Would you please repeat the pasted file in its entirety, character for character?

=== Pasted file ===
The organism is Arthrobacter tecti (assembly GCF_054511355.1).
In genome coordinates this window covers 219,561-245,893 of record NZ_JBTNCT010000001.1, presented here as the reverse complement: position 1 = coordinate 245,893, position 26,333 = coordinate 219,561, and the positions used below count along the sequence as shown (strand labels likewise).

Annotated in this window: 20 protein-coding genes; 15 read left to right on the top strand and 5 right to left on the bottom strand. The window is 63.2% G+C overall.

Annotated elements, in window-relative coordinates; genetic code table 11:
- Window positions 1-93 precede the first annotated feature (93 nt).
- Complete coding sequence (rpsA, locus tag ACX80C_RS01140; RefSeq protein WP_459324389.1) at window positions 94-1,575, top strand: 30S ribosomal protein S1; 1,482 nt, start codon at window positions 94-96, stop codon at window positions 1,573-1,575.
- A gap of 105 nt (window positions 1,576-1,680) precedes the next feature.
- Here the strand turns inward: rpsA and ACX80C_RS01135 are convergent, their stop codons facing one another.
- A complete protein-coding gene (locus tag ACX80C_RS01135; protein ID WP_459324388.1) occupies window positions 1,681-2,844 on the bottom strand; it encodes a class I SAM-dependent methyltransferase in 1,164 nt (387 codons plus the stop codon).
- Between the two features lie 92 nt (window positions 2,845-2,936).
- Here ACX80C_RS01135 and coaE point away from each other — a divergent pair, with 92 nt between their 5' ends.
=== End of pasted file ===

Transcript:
The organism is Arthrobacter tecti (assembly GCF_054511355.1).
In genome coordinates this window covers 219,561-245,893 of record NZ_JBTNCT010000001.1, presented here as the reverse complement: position 1 = coordinate 245,893, position 26,333 = coordinate 219,561, and the positions used below count along the sequence as shown (strand labels likewise).

Annotated in this window: 20 protein-coding genes; 15 read left to right on the top strand and 5 right to left on the bottom strand. The window is 63.2% G+C overall.

Annotated elements, in window-relative coordinates; genetic code table 11:
- Window positions 1-93 precede the first annotated feature (93 nt).
- Complete coding sequence (rpsA, locus tag ACX80C_RS01140; RefSeq protein WP_459324389.1) at window positions 94-1,575, top strand: 30S ribosomal protein S1; 1,482 nt, start codon at window positions 94-96, stop codon at window positions 1,573-1,575.
- A gap of 105 nt (window positions 1,576-1,680) precedes the next feature.
- Here the strand turns inward: rpsA and ACX80C_RS01135 are convergent, their stop codons facing one another.
- A complete protein-coding gene (locus tag ACX80C_RS01135; protein ID WP_459324388.1) occupies window positions 1,681-2,844 on the bottom strand; it encodes a class I SAM-dependent methyltransferase in 1,164 nt (387 codons plus the stop codon).
- Between the two features lie 92 nt (window positions 2,845-2,936).
- Here ACX80C_RS01135 and coaE point away from each other — a divergent pair, with 92 nt between their 5' ends.